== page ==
We spent a total all up of a week at the Soria Moria Boutique Hotel in a triple room. The room was large and the beds big enough for our 3 and 5 year old to share one. The bathroom was also a good size with a bathtub.
The buffet breakfast was good (cereal, fruit, yoghurt, fruit, egg station, waffles etc) and we ate at the restaurant a few times which was ok but we probably had better food in town. The rooftop bar has great views over Siem Reap and is a lovely place to have a drink and watch the sunset.
They have a pool on the ground floor which isn’t huge but essential for cooling off in the boiling heat, as well as a rooftop jacuzzi that’s on cold ?
The location was good, quiet but close enough to walk to town (Pub Street and the market around 10 minutes) or a quick $2 tuktuk ride.
We loved the hotel’s responsible tourism policies which included employee ownership (where the employees of the hotel have a 51% share in the hotel), a paid trainee programme for youth from disadvantaged backgrounds, language and literacy classes for staff, educating guests on how to be a ChildSafe traveller in Cambodia (tips on how to travel responsibly and avoid anything resulting in child exploitation) and many other initiatives. More hotels should be like this!!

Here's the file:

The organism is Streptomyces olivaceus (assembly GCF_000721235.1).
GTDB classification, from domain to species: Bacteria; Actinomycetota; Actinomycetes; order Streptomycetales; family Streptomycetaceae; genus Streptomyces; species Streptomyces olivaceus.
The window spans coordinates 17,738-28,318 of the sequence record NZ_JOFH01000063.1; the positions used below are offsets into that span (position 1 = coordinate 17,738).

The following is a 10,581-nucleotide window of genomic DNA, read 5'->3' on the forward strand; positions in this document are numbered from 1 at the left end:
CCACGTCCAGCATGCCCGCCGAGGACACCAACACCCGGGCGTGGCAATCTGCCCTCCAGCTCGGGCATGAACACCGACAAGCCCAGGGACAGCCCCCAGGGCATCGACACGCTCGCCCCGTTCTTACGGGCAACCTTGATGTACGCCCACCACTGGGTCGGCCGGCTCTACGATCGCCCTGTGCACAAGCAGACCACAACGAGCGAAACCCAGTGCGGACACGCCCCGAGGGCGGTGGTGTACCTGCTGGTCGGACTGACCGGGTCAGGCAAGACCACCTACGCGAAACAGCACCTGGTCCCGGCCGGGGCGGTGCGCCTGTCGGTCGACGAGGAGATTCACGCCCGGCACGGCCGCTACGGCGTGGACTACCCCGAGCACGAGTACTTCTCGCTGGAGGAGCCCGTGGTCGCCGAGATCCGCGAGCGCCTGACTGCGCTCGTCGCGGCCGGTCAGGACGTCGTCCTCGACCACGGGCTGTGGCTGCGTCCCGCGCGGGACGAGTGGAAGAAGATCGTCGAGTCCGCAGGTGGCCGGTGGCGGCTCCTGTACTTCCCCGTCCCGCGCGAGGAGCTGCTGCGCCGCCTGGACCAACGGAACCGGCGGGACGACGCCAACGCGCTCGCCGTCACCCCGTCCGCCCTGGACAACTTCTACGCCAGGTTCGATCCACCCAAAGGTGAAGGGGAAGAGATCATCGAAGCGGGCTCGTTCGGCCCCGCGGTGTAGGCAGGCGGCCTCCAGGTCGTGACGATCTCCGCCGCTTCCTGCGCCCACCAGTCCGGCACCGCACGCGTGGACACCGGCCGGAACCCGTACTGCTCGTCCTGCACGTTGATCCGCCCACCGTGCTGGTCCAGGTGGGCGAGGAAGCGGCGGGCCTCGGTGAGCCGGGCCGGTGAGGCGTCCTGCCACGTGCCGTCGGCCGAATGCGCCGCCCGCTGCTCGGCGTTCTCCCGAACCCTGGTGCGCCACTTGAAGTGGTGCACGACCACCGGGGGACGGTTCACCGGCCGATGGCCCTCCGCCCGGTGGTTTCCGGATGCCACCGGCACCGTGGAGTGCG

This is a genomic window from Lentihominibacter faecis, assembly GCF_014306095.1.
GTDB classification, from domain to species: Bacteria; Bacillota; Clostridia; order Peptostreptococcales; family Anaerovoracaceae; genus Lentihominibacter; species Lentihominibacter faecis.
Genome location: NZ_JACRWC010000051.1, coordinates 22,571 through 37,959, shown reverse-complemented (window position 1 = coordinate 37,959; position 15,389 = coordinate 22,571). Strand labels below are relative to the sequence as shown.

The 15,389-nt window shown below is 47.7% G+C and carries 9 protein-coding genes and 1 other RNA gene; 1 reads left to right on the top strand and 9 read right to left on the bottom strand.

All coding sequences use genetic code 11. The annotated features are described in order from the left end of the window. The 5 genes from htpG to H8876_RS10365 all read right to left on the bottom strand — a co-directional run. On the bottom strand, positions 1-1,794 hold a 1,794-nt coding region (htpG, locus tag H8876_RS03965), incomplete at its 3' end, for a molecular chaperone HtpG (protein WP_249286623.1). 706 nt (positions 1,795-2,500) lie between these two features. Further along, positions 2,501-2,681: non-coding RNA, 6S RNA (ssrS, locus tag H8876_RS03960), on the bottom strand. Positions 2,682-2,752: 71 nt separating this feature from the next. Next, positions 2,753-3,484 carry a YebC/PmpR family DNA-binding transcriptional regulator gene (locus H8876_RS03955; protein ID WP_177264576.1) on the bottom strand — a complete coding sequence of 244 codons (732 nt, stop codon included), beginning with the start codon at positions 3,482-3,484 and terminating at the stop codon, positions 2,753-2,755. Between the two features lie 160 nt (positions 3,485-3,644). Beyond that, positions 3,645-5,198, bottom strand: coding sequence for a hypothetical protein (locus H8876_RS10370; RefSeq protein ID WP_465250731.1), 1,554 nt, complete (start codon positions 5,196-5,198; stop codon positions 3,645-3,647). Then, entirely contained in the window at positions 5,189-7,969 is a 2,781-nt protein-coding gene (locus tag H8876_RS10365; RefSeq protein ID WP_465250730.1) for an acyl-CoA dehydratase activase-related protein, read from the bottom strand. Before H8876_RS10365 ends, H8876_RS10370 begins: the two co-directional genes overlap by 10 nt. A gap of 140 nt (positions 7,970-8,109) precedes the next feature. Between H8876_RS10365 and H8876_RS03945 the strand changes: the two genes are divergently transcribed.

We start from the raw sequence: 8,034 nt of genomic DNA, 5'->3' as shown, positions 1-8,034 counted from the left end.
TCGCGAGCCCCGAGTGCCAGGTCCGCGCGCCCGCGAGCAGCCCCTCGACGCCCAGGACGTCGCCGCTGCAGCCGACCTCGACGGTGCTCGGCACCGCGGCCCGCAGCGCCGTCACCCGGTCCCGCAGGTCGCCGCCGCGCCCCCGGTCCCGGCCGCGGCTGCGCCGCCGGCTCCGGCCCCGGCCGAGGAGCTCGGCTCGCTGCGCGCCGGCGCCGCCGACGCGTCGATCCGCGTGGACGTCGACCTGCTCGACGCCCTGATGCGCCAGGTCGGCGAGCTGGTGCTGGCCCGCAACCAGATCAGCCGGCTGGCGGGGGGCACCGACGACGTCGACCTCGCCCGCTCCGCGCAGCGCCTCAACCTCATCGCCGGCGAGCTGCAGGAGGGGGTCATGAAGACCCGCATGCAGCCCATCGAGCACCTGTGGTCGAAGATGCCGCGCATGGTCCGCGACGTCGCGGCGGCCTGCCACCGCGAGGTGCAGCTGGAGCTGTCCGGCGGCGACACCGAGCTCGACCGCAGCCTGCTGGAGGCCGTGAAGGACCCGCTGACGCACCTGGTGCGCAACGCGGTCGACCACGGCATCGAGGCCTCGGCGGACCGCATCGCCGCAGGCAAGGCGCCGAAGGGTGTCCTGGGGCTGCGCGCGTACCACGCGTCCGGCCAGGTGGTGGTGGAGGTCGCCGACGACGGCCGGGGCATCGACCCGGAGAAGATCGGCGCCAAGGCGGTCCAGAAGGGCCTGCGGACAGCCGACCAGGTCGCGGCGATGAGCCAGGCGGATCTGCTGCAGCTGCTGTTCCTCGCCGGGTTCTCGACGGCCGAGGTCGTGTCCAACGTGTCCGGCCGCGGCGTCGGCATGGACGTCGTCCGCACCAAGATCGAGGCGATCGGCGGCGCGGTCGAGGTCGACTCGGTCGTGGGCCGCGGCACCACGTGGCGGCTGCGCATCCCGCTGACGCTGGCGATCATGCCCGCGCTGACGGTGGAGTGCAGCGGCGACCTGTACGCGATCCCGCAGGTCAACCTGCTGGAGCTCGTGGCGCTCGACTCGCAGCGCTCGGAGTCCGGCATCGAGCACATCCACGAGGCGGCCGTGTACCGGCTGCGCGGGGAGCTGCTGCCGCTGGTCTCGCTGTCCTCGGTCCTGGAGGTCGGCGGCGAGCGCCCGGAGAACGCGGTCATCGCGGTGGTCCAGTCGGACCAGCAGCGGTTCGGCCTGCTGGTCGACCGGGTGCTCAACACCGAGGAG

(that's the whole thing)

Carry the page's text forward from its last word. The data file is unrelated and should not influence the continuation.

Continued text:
The staff were very friendly and welcoming especially to the kids and helpful in booking onward transport and day trips around Siem Reap. They were also happy to store one of our bags full of winter clothes and stroller for two weeks while we travelled around Cambodia (incidentally strollers are a bit useless here).
The only criticism was the WiFi was a bit intermittent – but hey it’s Cambodia, got to be realistic and we still managed to Skype a few times.
Our rating: 8.5 out of 10
Price: Check out the latest prices and book the Soria Moria hotel here
Koh Rong Samloem – Secret Paradise Resort
The name of the hotel says it all. It truly was a secret paradise and we loved our week long stay here. It was a bit of a splurge to start our trip off and it was well worth it.